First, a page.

The Bog Turtle
The Tiny Bog Turtle
The bog turtle (Glyptemys muhlenbergii) is the smallest turtle found in the United States. The largest bog turtle ever found measured only 4.5 inches. Bog turtles are easily identified by the patches of orange found along the side of their heads.
Bog turtles are one of the most rare turtles found in the United States. Laws banning the collection of the turtles for sale have done little to stop the practice with bog turtles being a prized species in many animal black markets.
Bog turtle populations are divided into two distinct populations separated by a 250-mile distance. The northern populations found in Connecticut, Massachusetts, New York, Pennsylvania, New Jersey, Delaware, and Maryland are listed as threatened. The southern populations found in Georgia, North Carolina, South Carolina, Tennessee, and Virginia are listed as threatened due to similarity of appearance.
Current bog turtle population is unknown, but estimates range from 2,500 to 10,000. Invasive plants such as the purple loosestrife can dry out large areas of suitable habitat. Purple loosestrife grows in large, compact clumps that are impenetrable to the turtle, restricting its movement.
Bog turtles are extremely sensitive to the effects of global warming. The turtle’s survival is closely tied to its delicate habitat. Erratic weather patterns resulting from global warming will disrupt the fragile balance key to the turtle’s survival. By altering hydrological cycles, global warming will either dry out or flood the turtle’s habitat.
In addition to bog turtles needing a very specific habitat, much of the remaining habitat in the Northeast has been fragmented apart by roads and development. As the changing climate alters the availability of the turtle’s current habitat, they will have very limited ability to migrate to places that could be more suitable.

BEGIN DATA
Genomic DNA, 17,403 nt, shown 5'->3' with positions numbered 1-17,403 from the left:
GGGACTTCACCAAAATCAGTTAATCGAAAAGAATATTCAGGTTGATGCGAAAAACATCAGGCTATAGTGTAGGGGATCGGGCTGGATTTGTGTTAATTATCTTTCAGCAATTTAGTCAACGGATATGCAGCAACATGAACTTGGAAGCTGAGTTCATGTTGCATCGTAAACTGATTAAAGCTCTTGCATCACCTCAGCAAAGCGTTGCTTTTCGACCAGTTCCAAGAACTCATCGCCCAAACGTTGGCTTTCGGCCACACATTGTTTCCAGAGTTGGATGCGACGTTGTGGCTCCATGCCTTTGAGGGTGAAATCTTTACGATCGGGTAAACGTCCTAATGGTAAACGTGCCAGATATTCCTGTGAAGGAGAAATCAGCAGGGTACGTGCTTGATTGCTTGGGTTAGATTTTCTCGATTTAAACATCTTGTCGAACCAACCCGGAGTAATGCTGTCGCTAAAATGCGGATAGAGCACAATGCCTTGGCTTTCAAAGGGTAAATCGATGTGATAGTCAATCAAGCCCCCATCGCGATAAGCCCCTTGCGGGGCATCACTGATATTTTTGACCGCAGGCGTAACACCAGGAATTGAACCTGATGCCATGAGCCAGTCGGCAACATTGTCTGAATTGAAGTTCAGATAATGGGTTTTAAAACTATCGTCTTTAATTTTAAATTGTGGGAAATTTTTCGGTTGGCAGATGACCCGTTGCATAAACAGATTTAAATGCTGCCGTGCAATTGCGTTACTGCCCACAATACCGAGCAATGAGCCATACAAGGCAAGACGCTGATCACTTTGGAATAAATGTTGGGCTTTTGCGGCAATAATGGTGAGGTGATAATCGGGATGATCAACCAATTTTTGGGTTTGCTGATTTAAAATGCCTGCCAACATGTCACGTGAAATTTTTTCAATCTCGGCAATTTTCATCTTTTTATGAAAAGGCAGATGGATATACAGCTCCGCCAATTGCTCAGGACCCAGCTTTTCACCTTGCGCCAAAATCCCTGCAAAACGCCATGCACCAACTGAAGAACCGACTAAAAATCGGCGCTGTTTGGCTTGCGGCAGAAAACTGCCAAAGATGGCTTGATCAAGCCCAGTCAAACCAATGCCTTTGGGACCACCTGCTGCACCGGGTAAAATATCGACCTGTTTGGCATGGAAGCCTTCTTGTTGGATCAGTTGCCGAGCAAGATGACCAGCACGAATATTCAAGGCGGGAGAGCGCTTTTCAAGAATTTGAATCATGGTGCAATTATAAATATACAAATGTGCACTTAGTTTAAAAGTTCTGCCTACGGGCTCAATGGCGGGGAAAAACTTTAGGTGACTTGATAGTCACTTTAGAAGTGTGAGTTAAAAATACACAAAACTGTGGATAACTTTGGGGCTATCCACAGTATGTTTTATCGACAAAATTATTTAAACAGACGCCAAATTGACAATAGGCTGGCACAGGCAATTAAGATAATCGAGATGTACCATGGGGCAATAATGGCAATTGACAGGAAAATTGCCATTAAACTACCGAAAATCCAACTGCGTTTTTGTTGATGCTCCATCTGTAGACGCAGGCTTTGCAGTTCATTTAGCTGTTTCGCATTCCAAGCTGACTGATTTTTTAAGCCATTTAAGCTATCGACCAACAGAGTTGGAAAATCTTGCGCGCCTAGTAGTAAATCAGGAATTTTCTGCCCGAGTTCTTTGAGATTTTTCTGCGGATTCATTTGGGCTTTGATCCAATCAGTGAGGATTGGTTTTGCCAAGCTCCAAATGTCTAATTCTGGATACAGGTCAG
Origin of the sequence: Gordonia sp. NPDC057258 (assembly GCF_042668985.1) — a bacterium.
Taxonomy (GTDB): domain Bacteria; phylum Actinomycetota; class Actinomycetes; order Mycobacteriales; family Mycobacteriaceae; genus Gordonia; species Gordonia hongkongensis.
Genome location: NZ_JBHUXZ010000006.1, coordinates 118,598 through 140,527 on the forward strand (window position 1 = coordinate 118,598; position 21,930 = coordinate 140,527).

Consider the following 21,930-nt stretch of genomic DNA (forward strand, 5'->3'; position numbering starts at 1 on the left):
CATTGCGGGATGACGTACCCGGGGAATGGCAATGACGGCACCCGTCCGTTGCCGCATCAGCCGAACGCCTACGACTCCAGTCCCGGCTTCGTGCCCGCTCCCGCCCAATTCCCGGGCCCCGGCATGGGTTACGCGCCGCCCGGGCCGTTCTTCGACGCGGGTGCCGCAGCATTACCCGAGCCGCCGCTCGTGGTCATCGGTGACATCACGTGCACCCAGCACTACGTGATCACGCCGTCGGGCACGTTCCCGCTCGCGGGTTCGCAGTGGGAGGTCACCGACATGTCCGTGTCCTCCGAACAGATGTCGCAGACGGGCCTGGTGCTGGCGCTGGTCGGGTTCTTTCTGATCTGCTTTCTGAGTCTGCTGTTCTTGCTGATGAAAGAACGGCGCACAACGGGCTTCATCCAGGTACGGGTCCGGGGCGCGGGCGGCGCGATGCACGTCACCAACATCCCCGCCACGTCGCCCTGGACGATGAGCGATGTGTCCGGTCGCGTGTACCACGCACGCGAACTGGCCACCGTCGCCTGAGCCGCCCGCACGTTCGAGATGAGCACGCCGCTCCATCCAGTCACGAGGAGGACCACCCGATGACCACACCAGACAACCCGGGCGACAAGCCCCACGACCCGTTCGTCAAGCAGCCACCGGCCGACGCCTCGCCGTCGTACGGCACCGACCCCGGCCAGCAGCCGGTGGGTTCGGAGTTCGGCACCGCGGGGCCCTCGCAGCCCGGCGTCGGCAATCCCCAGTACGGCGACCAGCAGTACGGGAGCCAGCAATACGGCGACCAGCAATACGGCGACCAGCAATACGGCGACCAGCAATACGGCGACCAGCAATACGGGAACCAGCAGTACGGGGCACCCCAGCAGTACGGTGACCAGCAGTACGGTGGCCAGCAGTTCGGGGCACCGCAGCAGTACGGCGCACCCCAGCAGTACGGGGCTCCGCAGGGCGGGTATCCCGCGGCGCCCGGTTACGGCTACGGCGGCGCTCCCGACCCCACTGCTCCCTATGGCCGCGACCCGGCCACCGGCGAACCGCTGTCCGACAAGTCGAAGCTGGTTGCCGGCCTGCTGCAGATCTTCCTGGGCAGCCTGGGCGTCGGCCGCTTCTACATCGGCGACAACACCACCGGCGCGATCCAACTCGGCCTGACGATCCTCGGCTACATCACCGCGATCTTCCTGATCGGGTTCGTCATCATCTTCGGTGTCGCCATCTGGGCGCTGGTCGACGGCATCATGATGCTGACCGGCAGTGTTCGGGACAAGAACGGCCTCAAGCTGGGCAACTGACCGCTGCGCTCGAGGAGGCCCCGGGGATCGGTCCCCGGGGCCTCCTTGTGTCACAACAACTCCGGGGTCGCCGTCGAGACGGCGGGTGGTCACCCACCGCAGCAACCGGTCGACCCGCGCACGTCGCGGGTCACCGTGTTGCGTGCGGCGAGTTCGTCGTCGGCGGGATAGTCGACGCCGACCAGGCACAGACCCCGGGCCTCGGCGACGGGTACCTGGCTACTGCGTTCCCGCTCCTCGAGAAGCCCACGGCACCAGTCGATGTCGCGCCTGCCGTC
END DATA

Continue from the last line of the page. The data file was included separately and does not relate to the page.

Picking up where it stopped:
The Bog Turtle was federally listed as a threatened species in 1997.
At only about 4 inches long, the Bog Turtle is one of North America’s smallest Turtles. This species typically shows a bright yellow, orange, or red blotch on each side of the head. The nearly parallel sides of the upper shell (carapace) give Bog Turtles an oblong appearance when viewed from above. These small, semi-aquatic Turtles consume a varied diet including insects, snails, worms, seeds, and carrion.
Habitat of The Bog Turtle
Bog Turtles usually occur in small, discrete populations, generally occupying open-canopy, herbaceous sedge meadows and fens bordered by wooded areas. These wetlands are a mosaic of micro-habitats that include dry pockets, saturated areas, and areas that are periodically flooded. Bog Turtles depend upon this diversity of micro-habitats for foraging, nesting, basking, hibernating, and sheltering. Unfragmented riparian (river) systems that are sufficiently dynamic to allow the natural creation of open habitat are needed to compensate for ecological succession. Beaver, deer, and cattle may be instrumental in maintaining the open-canopy wetlands essential for this species’ survival.
The Bog Turtle inhabits open, unpolluted emergent and scrub/shrub wetlands such as shallow spring-fed fens, sphagnum bogs, swamps, marshy meadows, and wet pastures. These habitats are characterized by soft muddy bottoms, interspersed wet and dry pockets, vegetation dominated by low grasses and sedges, and a low volume of standing or slow-moving water which often forms a network of shallow pools and rivulets. Bog Turtles prefer areas with ample sunlight, high evaporation rates, high humidity in the near-ground microclimate, and perennial saturation of portions of the ground. Eggs are often laid in elevated areas, such as the tops of tussocks. Bog Turtles generally retreat into more densely vegetated areas to hibernate from mid-September through mid-April.
The greatest threats to the Bog Turtle are the loss, degradation, and fragmentation of its habitat from wetland alteration, development, pollution, invasive species, and natural vegetational succession. The species is also threatened by collection for illegal wildlife trade.
Projects in and adjacent to bog turtle habitat can cause habitat destruction, degradation and fragmentation. Of critical importance is evaluating the potential direct and indirect effects of activities that occur in or are proposed for upland areas adjacent to bog turtle habitat. Even if the wetland impacts from an activity are avoided (i.e., the activity does not result in encroachment into the wetland),activities in adjacent upland areas can seriously compromise wetland habitat quality, fragment travel corridors, and alter wetland hydrology, thereby adversely affecting bog turtles.
I Found A Bog Turtle Now What?
If you have found a Bog Turtle, immediately make note of the location and contact Fish and Wildlife authorities for your area for information on what to do to make sure this little ones don't parish forever.